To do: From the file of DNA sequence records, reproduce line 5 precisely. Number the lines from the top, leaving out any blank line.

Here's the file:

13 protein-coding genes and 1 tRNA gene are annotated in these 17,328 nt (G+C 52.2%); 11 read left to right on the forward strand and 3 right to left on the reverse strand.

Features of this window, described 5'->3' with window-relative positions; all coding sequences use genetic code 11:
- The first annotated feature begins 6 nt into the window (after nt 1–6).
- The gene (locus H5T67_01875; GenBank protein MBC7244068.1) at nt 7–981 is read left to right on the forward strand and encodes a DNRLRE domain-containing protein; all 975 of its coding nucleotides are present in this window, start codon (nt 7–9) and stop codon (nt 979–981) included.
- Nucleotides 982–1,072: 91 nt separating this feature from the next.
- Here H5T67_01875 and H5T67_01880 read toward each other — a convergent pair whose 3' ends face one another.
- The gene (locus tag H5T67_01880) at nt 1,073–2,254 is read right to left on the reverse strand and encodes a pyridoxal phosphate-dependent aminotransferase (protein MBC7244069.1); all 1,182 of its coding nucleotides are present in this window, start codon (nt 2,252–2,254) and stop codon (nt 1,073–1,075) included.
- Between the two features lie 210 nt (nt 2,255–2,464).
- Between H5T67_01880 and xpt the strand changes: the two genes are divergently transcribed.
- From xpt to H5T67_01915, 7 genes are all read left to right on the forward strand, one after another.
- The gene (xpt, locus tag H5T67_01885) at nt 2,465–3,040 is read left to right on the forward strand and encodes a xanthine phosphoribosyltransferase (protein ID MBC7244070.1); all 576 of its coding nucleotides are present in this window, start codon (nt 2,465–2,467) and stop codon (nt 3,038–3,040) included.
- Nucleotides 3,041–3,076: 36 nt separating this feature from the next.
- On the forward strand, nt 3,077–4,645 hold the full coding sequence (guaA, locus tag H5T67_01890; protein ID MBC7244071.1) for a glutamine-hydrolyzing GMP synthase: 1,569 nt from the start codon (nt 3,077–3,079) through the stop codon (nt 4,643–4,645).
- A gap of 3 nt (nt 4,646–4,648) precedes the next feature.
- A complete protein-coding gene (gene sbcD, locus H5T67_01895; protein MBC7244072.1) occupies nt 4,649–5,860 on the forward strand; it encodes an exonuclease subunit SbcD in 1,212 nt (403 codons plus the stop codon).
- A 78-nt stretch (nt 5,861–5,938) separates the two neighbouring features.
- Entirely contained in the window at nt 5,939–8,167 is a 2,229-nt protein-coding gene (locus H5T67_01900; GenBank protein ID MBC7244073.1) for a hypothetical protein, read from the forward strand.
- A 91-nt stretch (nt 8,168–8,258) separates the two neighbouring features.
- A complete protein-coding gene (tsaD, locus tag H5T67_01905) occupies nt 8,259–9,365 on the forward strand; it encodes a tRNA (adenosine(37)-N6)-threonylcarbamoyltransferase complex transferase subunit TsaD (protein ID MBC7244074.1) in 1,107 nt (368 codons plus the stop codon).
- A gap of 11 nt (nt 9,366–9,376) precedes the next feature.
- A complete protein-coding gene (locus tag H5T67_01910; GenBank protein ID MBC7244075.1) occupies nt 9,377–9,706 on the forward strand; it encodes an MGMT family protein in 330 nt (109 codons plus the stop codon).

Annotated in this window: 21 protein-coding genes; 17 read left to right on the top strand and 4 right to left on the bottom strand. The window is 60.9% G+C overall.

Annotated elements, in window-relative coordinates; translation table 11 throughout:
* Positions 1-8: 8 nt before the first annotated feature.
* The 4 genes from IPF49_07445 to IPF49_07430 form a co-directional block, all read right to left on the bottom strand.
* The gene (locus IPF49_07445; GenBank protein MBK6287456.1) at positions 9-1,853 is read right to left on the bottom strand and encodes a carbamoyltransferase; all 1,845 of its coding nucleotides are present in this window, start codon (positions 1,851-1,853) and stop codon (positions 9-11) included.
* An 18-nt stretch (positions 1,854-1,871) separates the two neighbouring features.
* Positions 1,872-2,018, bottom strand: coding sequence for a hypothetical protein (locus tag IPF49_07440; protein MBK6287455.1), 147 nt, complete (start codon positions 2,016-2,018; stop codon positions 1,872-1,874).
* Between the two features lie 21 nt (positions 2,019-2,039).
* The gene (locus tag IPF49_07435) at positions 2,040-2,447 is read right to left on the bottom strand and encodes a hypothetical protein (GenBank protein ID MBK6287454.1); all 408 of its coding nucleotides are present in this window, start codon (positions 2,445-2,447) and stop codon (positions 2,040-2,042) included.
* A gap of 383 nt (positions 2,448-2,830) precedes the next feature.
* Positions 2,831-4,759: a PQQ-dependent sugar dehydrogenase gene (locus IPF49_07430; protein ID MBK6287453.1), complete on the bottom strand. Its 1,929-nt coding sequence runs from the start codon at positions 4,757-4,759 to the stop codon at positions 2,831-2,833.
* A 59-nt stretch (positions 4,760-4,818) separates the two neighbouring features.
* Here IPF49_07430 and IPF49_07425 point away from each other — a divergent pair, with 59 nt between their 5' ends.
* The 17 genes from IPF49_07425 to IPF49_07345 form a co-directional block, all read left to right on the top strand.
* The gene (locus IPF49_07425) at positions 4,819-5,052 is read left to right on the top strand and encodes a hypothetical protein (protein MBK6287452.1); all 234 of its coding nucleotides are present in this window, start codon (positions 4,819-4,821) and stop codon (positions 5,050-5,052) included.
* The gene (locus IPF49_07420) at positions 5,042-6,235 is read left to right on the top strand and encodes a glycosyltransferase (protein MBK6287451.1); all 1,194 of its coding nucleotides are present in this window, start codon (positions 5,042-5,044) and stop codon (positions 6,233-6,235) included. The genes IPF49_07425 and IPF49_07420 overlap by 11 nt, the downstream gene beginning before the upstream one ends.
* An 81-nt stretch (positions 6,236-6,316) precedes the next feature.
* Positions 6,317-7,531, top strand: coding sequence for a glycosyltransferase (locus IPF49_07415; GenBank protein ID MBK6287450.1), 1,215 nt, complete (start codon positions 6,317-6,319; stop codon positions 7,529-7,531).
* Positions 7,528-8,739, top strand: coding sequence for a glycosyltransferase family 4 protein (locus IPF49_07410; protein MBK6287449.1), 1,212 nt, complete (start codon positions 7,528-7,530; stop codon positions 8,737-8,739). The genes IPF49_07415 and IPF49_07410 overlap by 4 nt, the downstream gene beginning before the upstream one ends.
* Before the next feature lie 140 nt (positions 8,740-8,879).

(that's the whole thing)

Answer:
- Nucleotides 982–1,072: 91 nt separating this feature from the next.